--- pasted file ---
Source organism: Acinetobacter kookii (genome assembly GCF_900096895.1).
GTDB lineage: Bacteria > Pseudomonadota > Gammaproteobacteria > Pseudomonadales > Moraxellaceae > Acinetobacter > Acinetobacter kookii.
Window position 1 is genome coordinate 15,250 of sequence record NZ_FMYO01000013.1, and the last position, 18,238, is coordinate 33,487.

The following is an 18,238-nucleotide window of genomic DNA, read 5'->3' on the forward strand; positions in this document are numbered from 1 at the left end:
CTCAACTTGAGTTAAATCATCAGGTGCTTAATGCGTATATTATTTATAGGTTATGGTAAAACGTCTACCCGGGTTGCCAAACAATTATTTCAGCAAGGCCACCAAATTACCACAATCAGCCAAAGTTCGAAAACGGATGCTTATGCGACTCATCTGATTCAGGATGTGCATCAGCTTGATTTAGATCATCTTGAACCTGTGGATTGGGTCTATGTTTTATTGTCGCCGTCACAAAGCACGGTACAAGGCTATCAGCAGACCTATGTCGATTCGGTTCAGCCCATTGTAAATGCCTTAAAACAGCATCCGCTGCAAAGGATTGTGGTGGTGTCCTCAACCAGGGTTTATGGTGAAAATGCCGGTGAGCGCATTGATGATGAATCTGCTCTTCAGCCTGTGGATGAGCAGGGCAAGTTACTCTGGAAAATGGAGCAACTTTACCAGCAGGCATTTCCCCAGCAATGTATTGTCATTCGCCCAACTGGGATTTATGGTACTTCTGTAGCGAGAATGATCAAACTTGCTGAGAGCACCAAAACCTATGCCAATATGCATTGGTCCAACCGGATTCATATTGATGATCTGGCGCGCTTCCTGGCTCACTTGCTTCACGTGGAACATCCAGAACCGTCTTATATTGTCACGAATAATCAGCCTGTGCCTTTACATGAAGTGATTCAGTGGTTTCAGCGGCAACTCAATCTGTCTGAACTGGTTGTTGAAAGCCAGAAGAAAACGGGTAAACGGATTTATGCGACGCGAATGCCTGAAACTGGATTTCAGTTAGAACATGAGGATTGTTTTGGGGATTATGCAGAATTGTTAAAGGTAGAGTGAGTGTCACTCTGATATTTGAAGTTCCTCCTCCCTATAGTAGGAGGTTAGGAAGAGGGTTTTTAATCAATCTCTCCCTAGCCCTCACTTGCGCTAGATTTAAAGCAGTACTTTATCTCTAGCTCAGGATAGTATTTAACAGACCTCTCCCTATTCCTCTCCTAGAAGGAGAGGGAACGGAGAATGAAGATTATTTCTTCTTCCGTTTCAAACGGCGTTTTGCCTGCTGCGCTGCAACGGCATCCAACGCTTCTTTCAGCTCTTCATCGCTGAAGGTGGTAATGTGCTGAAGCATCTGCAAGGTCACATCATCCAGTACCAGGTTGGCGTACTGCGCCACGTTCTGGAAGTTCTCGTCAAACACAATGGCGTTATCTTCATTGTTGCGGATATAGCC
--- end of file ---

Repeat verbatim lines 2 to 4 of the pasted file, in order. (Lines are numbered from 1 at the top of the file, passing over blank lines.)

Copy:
GTDB lineage: Bacteria > Pseudomonadota > Gammaproteobacteria > Pseudomonadales > Moraxellaceae > Acinetobacter > Acinetobacter kookii.
Window position 1 is genome coordinate 15,250 of sequence record NZ_FMYO01000013.1, and the last position, 18,238, is coordinate 33,487.

The following is an 18,238-nucleotide window of genomic DNA, read 5'->3' on the forward strand; positions in this document are numbered from 1 at the left end: